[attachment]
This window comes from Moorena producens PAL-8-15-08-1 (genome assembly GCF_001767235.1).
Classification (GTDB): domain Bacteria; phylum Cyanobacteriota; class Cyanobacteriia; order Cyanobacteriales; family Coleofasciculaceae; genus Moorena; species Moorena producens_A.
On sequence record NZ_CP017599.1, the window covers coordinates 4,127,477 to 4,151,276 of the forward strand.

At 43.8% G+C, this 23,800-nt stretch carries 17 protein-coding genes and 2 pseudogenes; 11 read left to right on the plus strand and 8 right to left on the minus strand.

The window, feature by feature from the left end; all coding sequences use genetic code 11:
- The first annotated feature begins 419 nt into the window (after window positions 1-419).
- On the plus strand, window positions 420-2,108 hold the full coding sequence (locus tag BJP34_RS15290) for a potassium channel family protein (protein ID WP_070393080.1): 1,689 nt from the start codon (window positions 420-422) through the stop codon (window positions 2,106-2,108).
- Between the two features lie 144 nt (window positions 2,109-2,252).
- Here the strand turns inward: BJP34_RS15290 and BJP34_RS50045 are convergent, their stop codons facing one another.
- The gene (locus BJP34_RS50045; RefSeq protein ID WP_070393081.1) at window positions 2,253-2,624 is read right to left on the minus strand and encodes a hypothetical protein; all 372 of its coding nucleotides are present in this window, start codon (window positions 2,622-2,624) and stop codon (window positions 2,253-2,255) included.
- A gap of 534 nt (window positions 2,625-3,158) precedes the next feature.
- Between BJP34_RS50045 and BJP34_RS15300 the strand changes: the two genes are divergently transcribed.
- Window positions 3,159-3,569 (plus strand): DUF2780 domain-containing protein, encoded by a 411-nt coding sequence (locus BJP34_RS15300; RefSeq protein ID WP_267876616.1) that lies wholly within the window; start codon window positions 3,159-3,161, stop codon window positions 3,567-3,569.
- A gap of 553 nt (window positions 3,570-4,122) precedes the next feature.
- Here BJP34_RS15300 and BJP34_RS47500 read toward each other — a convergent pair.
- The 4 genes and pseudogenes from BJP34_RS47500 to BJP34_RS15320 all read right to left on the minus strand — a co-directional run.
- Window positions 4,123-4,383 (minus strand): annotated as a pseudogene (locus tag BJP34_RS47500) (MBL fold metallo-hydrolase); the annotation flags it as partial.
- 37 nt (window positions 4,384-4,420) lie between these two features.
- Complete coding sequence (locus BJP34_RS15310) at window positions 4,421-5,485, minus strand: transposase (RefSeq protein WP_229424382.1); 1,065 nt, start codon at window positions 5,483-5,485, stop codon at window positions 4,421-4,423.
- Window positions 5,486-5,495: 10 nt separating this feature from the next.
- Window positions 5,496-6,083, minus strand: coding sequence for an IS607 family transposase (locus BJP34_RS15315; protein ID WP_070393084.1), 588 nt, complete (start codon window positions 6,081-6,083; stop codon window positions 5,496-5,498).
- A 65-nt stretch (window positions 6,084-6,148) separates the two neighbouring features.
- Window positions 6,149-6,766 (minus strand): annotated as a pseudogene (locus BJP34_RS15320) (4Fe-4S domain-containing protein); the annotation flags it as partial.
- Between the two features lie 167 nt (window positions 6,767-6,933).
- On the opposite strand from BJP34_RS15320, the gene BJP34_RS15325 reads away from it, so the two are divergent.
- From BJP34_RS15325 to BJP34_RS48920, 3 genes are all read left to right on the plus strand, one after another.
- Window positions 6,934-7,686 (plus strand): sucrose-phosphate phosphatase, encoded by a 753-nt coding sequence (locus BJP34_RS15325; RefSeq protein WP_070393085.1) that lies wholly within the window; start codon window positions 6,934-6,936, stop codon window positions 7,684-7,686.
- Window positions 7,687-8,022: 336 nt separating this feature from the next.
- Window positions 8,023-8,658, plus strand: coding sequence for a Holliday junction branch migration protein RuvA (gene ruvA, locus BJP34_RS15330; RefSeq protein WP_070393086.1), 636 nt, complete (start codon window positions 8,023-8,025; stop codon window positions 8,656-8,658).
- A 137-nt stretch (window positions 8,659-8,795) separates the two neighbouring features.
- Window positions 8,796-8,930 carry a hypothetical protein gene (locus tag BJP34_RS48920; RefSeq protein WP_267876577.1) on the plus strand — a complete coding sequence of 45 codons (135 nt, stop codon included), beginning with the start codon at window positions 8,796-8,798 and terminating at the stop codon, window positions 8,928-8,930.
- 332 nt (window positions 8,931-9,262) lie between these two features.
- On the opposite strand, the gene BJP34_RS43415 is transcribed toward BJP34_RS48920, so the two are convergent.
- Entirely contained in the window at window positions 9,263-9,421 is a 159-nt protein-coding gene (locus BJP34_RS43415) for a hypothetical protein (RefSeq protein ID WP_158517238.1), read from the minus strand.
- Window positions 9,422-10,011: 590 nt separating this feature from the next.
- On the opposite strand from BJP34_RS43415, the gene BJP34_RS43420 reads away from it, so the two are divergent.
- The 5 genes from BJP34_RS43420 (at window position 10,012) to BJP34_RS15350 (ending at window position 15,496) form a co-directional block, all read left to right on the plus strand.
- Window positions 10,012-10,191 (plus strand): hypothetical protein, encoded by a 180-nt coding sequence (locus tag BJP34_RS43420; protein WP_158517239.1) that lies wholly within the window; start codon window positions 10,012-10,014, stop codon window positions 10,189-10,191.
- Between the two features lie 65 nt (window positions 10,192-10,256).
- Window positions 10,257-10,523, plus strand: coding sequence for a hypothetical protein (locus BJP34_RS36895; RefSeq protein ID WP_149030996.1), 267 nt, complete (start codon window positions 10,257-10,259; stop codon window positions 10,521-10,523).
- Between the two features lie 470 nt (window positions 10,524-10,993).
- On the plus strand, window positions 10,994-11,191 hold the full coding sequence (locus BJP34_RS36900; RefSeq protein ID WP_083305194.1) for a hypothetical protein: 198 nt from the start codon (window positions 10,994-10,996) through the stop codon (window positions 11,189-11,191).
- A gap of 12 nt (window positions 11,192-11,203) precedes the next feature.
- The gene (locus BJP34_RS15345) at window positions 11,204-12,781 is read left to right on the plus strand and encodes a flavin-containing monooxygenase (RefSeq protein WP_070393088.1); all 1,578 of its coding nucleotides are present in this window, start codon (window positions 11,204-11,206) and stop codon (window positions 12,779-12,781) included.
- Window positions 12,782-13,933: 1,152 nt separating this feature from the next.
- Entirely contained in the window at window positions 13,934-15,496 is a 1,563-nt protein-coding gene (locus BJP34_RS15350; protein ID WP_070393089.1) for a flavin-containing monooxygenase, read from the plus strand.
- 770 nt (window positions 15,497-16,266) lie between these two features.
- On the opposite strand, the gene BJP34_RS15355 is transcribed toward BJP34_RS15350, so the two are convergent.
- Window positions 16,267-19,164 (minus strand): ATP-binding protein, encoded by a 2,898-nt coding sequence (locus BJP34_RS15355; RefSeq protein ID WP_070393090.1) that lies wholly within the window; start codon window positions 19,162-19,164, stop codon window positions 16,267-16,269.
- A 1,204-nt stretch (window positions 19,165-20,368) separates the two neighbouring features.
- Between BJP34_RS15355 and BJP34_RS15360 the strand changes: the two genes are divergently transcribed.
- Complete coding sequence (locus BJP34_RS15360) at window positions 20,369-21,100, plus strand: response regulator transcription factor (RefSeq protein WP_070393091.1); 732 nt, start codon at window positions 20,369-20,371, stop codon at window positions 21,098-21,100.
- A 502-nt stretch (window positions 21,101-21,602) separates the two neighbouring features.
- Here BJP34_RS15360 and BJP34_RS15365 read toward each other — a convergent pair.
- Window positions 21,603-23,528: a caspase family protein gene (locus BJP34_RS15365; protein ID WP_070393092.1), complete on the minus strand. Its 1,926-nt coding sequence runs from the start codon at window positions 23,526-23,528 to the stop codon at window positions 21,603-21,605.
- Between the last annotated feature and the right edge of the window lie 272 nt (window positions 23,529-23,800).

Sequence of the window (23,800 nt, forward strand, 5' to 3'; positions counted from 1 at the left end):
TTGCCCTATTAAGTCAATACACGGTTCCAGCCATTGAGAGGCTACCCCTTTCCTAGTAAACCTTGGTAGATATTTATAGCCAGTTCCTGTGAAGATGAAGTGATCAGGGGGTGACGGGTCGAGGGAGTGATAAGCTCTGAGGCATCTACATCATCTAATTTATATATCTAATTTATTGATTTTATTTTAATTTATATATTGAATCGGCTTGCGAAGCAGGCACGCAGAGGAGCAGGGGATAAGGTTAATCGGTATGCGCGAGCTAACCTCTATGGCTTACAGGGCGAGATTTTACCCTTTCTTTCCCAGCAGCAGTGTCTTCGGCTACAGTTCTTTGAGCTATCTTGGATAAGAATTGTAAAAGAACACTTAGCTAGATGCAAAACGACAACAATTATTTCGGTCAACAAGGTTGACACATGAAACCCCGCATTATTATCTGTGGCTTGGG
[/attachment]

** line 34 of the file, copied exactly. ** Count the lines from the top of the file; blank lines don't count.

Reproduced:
- Entirely contained in the window at window positions 9,263-9,421 is a 159-nt protein-coding gene (locus BJP34_RS43415) for a hypothetical protein (RefSeq protein ID WP_158517238.1), read from the minus strand.